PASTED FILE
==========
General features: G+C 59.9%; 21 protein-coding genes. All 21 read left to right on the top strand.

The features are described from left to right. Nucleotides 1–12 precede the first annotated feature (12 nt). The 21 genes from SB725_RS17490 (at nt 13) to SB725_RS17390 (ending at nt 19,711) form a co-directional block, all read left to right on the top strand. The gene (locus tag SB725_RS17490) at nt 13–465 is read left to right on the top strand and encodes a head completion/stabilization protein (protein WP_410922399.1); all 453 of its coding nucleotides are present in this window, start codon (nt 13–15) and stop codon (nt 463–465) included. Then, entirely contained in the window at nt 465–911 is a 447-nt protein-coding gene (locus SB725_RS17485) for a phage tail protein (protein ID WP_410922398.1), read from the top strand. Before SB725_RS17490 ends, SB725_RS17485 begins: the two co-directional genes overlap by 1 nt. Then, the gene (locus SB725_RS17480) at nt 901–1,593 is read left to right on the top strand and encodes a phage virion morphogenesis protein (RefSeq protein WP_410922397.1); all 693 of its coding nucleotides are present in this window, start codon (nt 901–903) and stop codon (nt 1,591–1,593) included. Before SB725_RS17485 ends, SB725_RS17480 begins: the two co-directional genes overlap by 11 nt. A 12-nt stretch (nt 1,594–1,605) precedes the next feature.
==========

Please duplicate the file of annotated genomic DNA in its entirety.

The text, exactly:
General features: G+C 59.9%; 21 protein-coding genes. All 21 read left to right on the top strand.

The features are described from left to right. Nucleotides 1–12 precede the first annotated feature (12 nt). The 21 genes from SB725_RS17490 (at nt 13) to SB725_RS17390 (ending at nt 19,711) form a co-directional block, all read left to right on the top strand. The gene (locus tag SB725_RS17490) at nt 13–465 is read left to right on the top strand and encodes a head completion/stabilization protein (protein WP_410922399.1); all 453 of its coding nucleotides are present in this window, start codon (nt 13–15) and stop codon (nt 463–465) included. Then, entirely contained in the window at nt 465–911 is a 447-nt protein-coding gene (locus SB725_RS17485) for a phage tail protein (protein ID WP_410922398.1), read from the top strand. Before SB725_RS17490 ends, SB725_RS17485 begins: the two co-directional genes overlap by 1 nt. Then, the gene (locus SB725_RS17480) at nt 901–1,593 is read left to right on the top strand and encodes a phage virion morphogenesis protein (RefSeq protein WP_410922397.1); all 693 of its coding nucleotides are present in this window, start codon (nt 901–903) and stop codon (nt 1,591–1,593) included. Before SB725_RS17485 ends, SB725_RS17480 begins: the two co-directional genes overlap by 11 nt. A 12-nt stretch (nt 1,594–1,605) precedes the next feature.